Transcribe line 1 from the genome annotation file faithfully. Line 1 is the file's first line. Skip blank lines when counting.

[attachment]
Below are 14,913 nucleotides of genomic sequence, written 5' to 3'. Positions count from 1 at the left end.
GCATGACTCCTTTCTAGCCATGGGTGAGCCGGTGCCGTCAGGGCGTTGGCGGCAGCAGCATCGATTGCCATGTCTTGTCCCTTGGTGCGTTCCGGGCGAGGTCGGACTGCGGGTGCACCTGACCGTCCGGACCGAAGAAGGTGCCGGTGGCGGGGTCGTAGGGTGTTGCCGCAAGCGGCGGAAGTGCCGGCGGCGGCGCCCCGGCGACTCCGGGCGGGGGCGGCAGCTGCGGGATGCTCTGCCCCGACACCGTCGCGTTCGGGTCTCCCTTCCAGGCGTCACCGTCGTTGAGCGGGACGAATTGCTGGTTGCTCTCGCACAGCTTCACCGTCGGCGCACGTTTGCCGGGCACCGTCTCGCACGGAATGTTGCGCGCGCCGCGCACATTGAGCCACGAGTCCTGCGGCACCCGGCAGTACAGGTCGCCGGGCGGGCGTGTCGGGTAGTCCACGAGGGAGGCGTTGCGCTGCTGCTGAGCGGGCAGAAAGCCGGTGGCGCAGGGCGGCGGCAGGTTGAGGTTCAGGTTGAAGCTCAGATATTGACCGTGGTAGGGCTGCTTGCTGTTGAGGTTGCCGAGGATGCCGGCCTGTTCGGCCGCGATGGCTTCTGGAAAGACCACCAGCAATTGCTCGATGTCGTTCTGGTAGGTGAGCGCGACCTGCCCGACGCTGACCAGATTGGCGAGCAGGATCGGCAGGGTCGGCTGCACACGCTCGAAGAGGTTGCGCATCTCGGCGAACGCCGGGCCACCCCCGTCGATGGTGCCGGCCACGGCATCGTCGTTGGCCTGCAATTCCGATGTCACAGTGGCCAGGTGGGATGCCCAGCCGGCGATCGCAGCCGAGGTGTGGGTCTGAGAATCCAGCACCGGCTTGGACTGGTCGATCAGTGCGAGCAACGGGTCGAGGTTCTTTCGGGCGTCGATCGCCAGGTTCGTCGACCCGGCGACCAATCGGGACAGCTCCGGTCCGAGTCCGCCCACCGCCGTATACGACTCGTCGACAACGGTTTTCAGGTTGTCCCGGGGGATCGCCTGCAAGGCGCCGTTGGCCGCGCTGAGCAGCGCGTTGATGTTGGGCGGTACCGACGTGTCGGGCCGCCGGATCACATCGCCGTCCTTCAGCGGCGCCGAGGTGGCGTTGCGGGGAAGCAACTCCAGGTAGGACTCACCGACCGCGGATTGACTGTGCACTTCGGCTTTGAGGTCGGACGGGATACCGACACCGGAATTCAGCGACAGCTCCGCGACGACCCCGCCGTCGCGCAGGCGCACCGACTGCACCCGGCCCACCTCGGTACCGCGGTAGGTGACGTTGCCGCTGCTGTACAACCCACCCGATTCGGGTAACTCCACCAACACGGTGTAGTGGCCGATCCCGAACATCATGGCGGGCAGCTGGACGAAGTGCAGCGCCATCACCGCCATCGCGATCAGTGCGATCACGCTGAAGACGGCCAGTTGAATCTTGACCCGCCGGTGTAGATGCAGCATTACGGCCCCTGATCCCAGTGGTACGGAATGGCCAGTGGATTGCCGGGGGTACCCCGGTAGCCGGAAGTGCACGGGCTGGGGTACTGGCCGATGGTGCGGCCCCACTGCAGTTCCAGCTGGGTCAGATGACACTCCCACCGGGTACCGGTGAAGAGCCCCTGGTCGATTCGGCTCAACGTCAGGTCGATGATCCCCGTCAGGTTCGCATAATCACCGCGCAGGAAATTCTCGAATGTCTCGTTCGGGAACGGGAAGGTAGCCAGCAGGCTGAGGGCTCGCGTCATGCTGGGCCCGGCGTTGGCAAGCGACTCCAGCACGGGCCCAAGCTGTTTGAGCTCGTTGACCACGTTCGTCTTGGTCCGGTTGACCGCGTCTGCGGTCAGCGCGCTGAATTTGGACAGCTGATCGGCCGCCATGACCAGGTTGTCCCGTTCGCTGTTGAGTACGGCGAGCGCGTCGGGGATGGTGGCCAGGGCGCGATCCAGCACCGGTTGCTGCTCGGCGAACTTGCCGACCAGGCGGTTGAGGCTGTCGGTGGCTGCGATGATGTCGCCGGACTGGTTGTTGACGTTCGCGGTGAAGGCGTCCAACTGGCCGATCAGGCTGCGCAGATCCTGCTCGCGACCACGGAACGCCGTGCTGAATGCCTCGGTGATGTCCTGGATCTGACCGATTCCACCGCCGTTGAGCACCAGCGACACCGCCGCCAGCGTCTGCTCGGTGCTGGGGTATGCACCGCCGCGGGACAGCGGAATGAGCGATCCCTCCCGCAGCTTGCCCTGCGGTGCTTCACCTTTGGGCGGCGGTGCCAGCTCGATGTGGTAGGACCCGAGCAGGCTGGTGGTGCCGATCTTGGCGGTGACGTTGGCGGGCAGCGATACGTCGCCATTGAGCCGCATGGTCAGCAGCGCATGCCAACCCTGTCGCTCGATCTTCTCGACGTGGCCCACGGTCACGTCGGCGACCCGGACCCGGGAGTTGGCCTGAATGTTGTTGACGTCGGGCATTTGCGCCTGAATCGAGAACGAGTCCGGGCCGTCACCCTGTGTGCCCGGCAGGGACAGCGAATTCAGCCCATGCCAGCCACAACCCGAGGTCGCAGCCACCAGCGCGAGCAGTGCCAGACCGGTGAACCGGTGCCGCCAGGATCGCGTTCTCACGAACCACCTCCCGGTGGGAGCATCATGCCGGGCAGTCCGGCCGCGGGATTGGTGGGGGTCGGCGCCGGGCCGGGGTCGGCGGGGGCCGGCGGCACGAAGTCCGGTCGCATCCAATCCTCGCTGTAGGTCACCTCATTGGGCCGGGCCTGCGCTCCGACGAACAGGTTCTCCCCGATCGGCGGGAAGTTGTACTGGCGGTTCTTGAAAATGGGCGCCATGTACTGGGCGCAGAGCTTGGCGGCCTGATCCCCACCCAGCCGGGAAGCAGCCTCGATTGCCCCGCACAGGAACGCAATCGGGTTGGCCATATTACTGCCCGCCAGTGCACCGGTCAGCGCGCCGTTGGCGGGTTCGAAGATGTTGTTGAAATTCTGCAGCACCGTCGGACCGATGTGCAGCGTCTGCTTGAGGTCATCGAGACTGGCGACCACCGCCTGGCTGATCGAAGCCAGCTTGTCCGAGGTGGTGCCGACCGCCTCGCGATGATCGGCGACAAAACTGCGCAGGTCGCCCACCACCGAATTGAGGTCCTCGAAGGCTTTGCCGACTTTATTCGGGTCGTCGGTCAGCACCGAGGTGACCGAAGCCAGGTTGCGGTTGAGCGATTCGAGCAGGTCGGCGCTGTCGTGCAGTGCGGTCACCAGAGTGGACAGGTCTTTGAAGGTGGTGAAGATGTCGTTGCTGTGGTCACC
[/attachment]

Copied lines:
Below are 14,913 nucleotides of genomic sequence, written 5' to 3'. Positions count from 1 at the left end.